The ESS system is protected by a dozen or so patents so the details remain secret, but basically it goes like this. They start out by making a high quality recording of the words they want to use, with a voice they feel is appropriate. (For example, for an educational program based on' Kipling's The Jungle Book they used an Indian student of Dr. Mozer's.) They then digitize the sound (convert it from analog tape-type sound to "1"s and "0"s that the computer can read) and, using a mini-computer, crunch the original down to 100th of its original size. This crunching is the heart of their system. It takes a considerable amount of effort to decide what information can be thrown away, and which information is essential to the sound. The original information usually involves about 10,000 complete sound samples per second; the finished product uses between 90 and 625 bytes per second.

On the Commodore 64, they normally use a rate of 375 bytes per second or less, so it's possible to pack quite a lot of speech into a program.

To play back the speech on the Commodore 64, ESS uses the machine's own sound device, the SID chip, but in quite an unusual way. All of the registers of SID are shut down except the volume control, which is varied up and down to recreate the original waveform.

Since there are only 16 possible settings, the resulting sound can never be as good as an ordinary tape deck, which has the capability of infinite variation, but they do produce easily intelligible speech.

ESS's technology can reproduce the accents and inflections of the original speaker quite accurately, like the Indian in Jungle Book, or can change them as needed so that the same vocabulary can produce a human and a robot voice.
Kipling's Jungle Book
Kipling's Jungle Book by Fisherprice

Kennedy Approach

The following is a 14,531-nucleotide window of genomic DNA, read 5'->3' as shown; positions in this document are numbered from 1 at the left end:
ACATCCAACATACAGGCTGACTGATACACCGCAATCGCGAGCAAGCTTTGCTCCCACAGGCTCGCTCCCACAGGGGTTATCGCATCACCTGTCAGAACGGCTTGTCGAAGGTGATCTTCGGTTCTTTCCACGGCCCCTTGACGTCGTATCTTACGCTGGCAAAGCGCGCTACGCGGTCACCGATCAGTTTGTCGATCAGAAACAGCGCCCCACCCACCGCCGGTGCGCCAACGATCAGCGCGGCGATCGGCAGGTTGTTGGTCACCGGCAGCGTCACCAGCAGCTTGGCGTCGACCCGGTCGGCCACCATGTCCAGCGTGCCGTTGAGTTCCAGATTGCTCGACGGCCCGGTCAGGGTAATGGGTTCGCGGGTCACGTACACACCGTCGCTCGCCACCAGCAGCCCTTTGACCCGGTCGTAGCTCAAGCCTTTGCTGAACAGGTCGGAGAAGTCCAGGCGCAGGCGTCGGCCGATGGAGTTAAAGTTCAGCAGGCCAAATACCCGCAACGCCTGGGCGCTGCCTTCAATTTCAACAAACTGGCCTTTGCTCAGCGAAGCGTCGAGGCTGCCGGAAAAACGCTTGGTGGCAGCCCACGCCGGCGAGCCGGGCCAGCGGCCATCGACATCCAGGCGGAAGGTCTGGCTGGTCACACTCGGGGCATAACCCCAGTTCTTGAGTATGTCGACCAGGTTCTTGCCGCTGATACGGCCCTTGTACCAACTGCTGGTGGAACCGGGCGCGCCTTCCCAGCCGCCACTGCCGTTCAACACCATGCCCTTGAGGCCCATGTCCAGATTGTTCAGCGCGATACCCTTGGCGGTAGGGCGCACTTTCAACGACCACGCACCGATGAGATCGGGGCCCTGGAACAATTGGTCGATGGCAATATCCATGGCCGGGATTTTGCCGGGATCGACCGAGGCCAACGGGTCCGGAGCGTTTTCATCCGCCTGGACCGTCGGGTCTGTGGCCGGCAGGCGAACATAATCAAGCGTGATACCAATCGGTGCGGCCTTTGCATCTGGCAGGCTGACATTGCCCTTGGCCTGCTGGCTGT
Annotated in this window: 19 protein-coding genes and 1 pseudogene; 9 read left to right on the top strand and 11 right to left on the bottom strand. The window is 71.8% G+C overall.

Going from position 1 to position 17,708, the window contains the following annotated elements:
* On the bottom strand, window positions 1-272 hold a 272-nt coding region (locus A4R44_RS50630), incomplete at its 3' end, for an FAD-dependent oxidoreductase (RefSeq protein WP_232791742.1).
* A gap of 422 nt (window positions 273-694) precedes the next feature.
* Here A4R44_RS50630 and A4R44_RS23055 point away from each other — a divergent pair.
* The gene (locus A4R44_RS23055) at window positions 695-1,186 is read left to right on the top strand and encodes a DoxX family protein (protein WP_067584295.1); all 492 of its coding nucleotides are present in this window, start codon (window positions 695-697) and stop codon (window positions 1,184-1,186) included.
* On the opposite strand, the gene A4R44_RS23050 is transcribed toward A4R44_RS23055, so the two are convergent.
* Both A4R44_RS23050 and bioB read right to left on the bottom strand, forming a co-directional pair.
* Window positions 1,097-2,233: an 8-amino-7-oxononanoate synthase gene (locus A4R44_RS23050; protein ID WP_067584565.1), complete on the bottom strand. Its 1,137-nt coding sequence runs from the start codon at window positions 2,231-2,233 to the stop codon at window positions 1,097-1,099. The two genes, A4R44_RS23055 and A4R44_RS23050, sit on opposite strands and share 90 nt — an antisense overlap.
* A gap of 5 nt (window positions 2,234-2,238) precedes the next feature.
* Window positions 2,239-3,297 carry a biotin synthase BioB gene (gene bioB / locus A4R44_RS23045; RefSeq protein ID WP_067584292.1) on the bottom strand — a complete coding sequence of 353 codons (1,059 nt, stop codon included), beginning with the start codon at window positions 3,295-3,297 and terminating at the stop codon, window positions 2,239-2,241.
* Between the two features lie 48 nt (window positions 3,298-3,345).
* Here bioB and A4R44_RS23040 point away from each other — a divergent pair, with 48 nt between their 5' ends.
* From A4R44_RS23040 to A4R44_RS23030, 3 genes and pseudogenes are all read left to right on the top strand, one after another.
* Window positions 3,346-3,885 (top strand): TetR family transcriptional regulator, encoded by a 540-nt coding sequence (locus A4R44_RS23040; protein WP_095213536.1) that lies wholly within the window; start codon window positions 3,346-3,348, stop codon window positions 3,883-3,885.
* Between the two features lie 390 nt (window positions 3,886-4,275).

Kennedy Approach
Kennedy Approach by Microprose
All of this technology is pretty impressive, but it's up to the software companies to put it to use. I asked George Geary of MicroProse Software, publisher of Kennedy Approach, an air traffic control simulation, why MicroProse had decided to use speech synthesis in their program, and his answer was simple and to the point: "To enhance game play." The voice from the airport control tower (you) alternates with the voices from the various airplanes in giving and receiving instructions and really does add a considerable amount of realism to the simulation. Listen carefully, and you will notice that the voices of the different pilots are pitched differently - a subtle touch, but I found that even before I was aware that the voices were different, my ear knew the difference.

MicroProse, which has its speech digitizing done by ESS, is so happy with the effect of speech in Kennedy Approach that it is currently adding a male and a female voice to Solo Flight so that they can rerelease an enhanced version. They do plan to limit their use of speech synthesis to programs where the game play itself will be enhanced by the electronic voice.

Other uses of synthesized speech are more whimsical. No one would argue that speech is a necessary part of Ghostbusters, but it certainly adds a distinctive and humorous touch. According to Brad Fregger, Director of Software Development at Activision, they wanted to "give the game the same feeling as the movie", and voice was one way of accomplishing this.

Activision considers voice to be "The icing on the cake - we wouldn't leave out the eggs in order to have the icing", but in this case there was room for both. Personally, I'm glad - what other game says, "He slimed me", when I miss?

Likewise, the voices in Jump Jet and Impossible Mission, while adding to the enjoyment and character of the software, are not essential to the game.

Robert Botch, Epyx's Vice President of Marketing, said speech was put into Impossible Mission "to add something extra - some realism"; the cry that occurs as your character falls through one of the holes in the floor is certainly realistic enough.

A more serious use of speech synthesis is in educational programs. According to Todd Mozer, this is the area where ESS expects to see the greatest use of electronic voices in the future. He said, "There have been a lot of studies done about the effectiveness of speech in learning and the results have been extremely positive. Children will sit in front of a computer longer if it's giving them verbal feedback, and it provides a much more effective mechanism for teaching. I would expect that to be a realm where speech takes off." ESS has already produced speech for several educational programs including Talking Teacher by Imagic and Cave of the Word Wizard by Timeworks.
Cave Of The Word Wizard
Cave Of The Word Wizard by Timeworks